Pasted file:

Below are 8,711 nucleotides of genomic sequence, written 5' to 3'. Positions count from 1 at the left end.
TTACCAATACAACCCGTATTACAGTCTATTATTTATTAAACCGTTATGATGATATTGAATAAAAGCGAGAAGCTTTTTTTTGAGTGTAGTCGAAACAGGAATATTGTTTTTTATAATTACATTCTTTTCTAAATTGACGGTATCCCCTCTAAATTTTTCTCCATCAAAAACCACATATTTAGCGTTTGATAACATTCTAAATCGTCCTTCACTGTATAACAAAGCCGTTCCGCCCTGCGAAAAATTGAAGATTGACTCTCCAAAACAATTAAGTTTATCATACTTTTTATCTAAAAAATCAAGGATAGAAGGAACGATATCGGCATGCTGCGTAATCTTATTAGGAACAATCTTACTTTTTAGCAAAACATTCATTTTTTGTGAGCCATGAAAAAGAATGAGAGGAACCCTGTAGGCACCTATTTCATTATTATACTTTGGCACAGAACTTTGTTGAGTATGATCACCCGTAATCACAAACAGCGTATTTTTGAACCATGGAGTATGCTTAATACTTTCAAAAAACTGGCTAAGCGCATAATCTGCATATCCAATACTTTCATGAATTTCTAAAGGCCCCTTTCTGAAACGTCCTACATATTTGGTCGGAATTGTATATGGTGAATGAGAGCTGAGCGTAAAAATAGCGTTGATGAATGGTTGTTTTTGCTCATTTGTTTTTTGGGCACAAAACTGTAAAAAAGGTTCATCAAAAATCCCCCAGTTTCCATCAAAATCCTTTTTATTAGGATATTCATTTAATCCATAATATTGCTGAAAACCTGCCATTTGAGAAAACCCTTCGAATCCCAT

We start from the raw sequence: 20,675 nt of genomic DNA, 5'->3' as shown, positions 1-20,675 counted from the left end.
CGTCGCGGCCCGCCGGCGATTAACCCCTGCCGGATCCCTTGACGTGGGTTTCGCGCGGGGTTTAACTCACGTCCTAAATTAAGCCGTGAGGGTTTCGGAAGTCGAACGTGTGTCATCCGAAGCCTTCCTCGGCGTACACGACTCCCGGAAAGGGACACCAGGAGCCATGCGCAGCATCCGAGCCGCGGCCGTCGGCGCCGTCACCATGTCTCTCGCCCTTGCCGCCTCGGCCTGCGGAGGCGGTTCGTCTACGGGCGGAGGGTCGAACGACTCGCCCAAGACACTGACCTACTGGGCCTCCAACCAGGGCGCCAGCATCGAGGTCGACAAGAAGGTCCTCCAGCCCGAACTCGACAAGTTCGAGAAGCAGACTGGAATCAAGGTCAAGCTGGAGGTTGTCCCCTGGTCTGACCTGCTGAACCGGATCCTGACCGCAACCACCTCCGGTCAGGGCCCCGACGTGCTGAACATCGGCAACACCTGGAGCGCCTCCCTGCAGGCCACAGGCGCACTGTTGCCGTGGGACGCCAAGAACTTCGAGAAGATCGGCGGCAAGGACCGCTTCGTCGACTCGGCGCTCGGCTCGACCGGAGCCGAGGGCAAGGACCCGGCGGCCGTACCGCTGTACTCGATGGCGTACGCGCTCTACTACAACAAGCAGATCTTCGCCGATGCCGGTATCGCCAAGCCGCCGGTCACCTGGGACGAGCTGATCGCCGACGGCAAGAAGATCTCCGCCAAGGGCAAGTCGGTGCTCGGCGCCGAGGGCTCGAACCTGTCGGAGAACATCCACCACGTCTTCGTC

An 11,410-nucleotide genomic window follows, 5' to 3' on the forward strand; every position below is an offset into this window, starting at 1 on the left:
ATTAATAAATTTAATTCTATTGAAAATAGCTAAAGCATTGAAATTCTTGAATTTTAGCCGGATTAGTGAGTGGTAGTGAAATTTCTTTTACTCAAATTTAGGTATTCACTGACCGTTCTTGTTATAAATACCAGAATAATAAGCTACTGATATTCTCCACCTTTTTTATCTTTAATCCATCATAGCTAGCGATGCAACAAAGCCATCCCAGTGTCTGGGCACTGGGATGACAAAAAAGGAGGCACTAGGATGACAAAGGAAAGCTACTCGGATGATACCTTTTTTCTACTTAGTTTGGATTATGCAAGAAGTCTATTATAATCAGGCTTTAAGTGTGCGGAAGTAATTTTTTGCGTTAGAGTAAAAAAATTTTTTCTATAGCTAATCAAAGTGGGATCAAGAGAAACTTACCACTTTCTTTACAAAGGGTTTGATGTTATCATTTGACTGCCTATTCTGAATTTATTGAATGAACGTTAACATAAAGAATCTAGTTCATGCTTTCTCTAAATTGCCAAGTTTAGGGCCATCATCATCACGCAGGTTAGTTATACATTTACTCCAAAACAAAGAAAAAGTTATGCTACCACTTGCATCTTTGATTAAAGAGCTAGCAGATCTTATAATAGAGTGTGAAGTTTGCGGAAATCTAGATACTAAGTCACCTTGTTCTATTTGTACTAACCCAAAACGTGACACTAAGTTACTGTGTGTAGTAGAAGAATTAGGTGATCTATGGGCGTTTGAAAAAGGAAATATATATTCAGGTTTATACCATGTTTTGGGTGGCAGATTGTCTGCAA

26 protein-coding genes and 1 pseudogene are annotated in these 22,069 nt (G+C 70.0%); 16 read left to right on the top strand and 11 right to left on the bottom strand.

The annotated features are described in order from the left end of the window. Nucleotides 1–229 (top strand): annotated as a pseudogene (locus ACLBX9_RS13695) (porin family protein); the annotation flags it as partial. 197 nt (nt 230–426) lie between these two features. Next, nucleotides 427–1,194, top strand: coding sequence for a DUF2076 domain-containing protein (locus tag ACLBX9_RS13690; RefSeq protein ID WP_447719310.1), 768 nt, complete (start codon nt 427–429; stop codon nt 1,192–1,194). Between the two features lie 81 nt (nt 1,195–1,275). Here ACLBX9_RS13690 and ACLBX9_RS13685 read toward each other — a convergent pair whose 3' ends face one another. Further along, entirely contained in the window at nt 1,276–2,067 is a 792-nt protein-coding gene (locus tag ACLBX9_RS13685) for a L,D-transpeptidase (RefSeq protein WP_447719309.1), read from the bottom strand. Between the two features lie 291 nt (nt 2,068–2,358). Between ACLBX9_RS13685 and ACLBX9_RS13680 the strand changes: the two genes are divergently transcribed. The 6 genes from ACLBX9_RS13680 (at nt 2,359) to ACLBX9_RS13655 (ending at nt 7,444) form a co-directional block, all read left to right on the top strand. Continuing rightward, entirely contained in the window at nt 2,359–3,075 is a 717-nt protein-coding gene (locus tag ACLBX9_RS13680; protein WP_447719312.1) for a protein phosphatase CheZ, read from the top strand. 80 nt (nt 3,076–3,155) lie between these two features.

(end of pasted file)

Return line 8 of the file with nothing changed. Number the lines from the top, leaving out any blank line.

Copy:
The annotated features are described in order from the left end of the window. Nucleotides 1–229 (top strand): annotated as a pseudogene (locus ACLBX9_RS13695) (porin family protein); the annotation flags it as partial. 197 nt (nt 230–426) lie between these two features. Next, nucleotides 427–1,194, top strand: coding sequence for a DUF2076 domain-containing protein (locus tag ACLBX9_RS13690; RefSeq protein ID WP_447719310.1), 768 nt, complete (start codon nt 427–429; stop codon nt 1,192–1,194). Between the two features lie 81 nt (nt 1,195–1,275). Here ACLBX9_RS13690 and ACLBX9_RS13685 read toward each other — a convergent pair whose 3' ends face one another. Further along, entirely contained in the window at nt 1,276–2,067 is a 792-nt protein-coding gene (locus tag ACLBX9_RS13685) for a L,D-transpeptidase (RefSeq protein WP_447719309.1), read from the bottom strand. Between the two features lie 291 nt (nt 2,068–2,358). Between ACLBX9_RS13685 and ACLBX9_RS13680 the strand changes: the two genes are divergently transcribed. The 6 genes from ACLBX9_RS13680 (at nt 2,359) to ACLBX9_RS13655 (ending at nt 7,444) form a co-directional block, all read left to right on the top strand. Continuing rightward, entirely contained in the window at nt 2,359–3,075 is a 717-nt protein-coding gene (locus tag ACLBX9_RS13680; protein WP_447719312.1) for a protein phosphatase CheZ, read from the top strand. 80 nt (nt 3,076–3,155) lie between these two features.